Gaps highlighted through testimonies

The detailed testimonies brought out the following gaps in the provision of essential services:


  1. In spite of being declared a 24/7 UFWC-maternity home there was an absence/shortage of doctors and other staff at the UFWC-maternity home leading to unnecessary referrals to private and other tertiary hospitals. This was increasing the cost of care leading to catastrophic health expenditure, loss of possessions and homes. Many persons were now repaying loans with interest rates of more than 30%.
  2. Bad attitude of staff towards the residents of D.J. Halli especially the Muslim community and language barriers. Many women are turned away arbitrarily when they arrive for care.
  3. Problems in getting birth certificates from the hospital especially when they don’t pay the bribe of Rs. 300/- demanded from them.
  4. Undue financial expenditure for antenatal care for blood and urine investigations, ultrasound scanning and delivery charges. The costs for a normal delivery was around Rs. 2000/- and for a complicated one, anywhere ranging from Rs. 10,000 – 25000. Different bills issued by the UFWC-maternity home and receipts for outside prescriptions for even basic iron and folic acid tablets were shared with the jury.
  5. Lack of basic primary health care, unavailability of even basic drugs and lab testing. This included simple wound dressings and management of patients with epilepsy, diabetes and hypertension.
  6. The treatment provided at the UFWC and maternity homes over a period of time has made people in the community to lose confidence in the public system  Even in very desperate situations they don’t find it worthwhile to seek treatment at the UFWC or the maternity home.


  1. Children are being turned away from the anganwadis that have reached their maximum capacity for intake
  2. Take home rations (THR) not being issued in a timely manner. The amount of THR was arbitrary and most pregnant and lactating women receive no THR.
  3. Severely Malnourished children were not able to access services such as the Rs.750 for medicines. The families still ended up paying out of pocket for treatment.
  4. Lack of basic facilities for the children such as drinking water, toilets, and safety at the anganwadi premises.
  5. Pregnant women not being registered at the anganwadi especially if they had come to their natal homes for delivery and had initially been registered elsewhere.
  6. The insufficiency of anganwadis in the area was highlighted and residents of Srinivas Nagar, Jhanda Galli, Tippu Mohalla, and Maulana Compound in D.J. Halli submitted a written request for establishment of anganwadi in their area.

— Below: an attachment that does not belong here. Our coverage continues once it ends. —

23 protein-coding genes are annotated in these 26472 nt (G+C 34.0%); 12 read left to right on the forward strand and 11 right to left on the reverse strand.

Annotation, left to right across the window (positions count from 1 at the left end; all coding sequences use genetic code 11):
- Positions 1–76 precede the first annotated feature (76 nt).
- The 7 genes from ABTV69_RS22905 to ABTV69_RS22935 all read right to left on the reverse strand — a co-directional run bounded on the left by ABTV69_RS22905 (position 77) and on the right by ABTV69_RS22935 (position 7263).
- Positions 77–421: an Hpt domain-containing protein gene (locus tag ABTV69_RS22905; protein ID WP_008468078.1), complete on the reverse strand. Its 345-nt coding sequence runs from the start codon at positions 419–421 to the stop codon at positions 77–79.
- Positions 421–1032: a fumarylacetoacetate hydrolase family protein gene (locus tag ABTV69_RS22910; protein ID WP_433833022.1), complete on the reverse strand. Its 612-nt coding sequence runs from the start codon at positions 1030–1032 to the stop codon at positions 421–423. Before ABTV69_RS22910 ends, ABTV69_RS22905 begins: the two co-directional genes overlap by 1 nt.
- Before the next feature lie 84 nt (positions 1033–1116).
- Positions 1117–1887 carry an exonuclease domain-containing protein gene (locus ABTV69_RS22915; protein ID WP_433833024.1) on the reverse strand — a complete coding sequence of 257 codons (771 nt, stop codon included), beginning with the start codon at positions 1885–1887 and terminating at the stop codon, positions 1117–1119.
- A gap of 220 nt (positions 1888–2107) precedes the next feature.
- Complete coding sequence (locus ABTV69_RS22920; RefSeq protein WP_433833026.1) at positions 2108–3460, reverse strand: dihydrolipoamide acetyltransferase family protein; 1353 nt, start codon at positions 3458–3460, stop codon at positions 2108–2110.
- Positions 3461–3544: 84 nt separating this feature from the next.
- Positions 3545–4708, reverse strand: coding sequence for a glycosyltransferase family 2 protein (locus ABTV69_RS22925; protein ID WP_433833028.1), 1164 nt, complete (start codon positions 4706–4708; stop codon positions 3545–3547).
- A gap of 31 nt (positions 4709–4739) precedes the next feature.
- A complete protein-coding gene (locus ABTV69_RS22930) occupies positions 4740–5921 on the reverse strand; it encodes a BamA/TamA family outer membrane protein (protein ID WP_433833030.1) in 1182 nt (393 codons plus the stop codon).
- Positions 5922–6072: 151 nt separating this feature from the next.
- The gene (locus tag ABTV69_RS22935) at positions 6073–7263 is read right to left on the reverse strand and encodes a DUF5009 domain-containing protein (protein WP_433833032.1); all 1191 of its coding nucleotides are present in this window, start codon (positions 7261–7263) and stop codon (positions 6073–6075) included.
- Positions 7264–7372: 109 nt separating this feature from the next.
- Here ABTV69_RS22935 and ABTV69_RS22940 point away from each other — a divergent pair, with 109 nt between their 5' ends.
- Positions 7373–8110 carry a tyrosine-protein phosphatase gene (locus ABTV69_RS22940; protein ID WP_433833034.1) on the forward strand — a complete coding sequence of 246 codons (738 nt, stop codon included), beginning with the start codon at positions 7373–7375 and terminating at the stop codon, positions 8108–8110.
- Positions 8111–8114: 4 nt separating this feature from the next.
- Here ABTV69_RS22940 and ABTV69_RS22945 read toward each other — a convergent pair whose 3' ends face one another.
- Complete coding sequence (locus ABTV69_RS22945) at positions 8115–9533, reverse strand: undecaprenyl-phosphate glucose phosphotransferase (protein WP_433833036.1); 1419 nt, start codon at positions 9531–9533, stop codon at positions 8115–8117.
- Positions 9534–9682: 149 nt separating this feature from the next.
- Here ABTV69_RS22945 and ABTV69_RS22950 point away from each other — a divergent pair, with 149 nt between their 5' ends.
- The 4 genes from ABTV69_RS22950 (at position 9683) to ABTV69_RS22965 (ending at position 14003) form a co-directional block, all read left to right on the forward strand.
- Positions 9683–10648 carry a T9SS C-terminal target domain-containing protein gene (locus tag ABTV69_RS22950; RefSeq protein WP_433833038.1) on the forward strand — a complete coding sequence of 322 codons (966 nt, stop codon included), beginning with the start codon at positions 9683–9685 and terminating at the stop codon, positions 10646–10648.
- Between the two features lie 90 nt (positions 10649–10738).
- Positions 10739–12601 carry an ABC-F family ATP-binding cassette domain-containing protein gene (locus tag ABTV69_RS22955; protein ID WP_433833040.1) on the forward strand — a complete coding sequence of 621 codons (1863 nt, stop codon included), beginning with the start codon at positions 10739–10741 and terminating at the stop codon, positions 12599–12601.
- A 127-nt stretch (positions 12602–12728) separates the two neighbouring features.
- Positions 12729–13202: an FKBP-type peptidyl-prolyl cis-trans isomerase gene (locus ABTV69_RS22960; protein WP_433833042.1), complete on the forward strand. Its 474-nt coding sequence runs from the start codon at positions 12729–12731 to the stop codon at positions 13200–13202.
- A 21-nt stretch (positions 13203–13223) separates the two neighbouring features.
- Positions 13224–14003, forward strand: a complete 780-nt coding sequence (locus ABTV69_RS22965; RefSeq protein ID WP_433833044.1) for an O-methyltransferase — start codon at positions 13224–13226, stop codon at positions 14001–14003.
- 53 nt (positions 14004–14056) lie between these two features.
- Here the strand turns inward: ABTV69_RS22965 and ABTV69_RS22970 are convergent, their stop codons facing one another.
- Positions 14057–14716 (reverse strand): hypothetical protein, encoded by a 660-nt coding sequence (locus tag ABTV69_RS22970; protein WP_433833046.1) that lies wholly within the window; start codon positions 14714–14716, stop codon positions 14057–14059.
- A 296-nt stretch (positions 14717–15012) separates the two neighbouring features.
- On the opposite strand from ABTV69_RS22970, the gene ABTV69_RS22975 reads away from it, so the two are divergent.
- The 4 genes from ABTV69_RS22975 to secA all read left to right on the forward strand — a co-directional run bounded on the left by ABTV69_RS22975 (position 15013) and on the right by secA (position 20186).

7. The severely malnourished children being taken to Bowring Hospital complained about the rude and unco-operative behavior of the hospital staff, and their reluctance in admitting the children. Further the parents are forced to pay for all the tests on their children and are not being given the daily incentive as per norms.

 Pensions and disability

  1. Corruption in issuing disability certificates and pensions. Bribes were collected to issue pension certificates and to deliver pension money to the homes of the beneficiaries
  2. People are made to run around from one office to another and from one table to another for submitting forms, for any clarification about delayed/ stopped pensions.
  3. Confusion about the revised pension rates. Many persons eligible for receiving Rs. 1200/- for disability >85% continue to receive Rs. 400/-
  4. Many persons with disability are unable to access essential medicines at the UFWC. They spend anywhere between Rs. 600 – 1500 for anti-epilepsy and other medications.
  5. People with disability have to travel long distances and pay for physiotherapy services provided by NGOs. Lack of essential services and a prohibitive lack of accessibility for people with disability had led to additional health complications.
  6. There has been no survey to date to enumerate the disabled persons in the area.

 Interaction between the jury and the respondents

Regarding health services:

The Jury took objection to the fact that none of the senior health officials – the Chief health Officer (CHO) Dr. Vatsala, Dr. Balasundar, Medical superintendent, Dr. Savitha, were present in spite of the organizers informing them well in advance about the public hearing.

The BBMP Health department officials responded to the testimonies and questions raised by the jury.

They said that there is one doctor in charge of the UWFC. The contract doctor who had been on duty from 9 – 4 had resigned three weeks ago and the OBG post had been lying vacant. Dr. Manasa who was the administrative in-charge and posted at Siddaiah road hospital is now going to temporarily manage the maternity home till such a time a permanent doctor is appointed.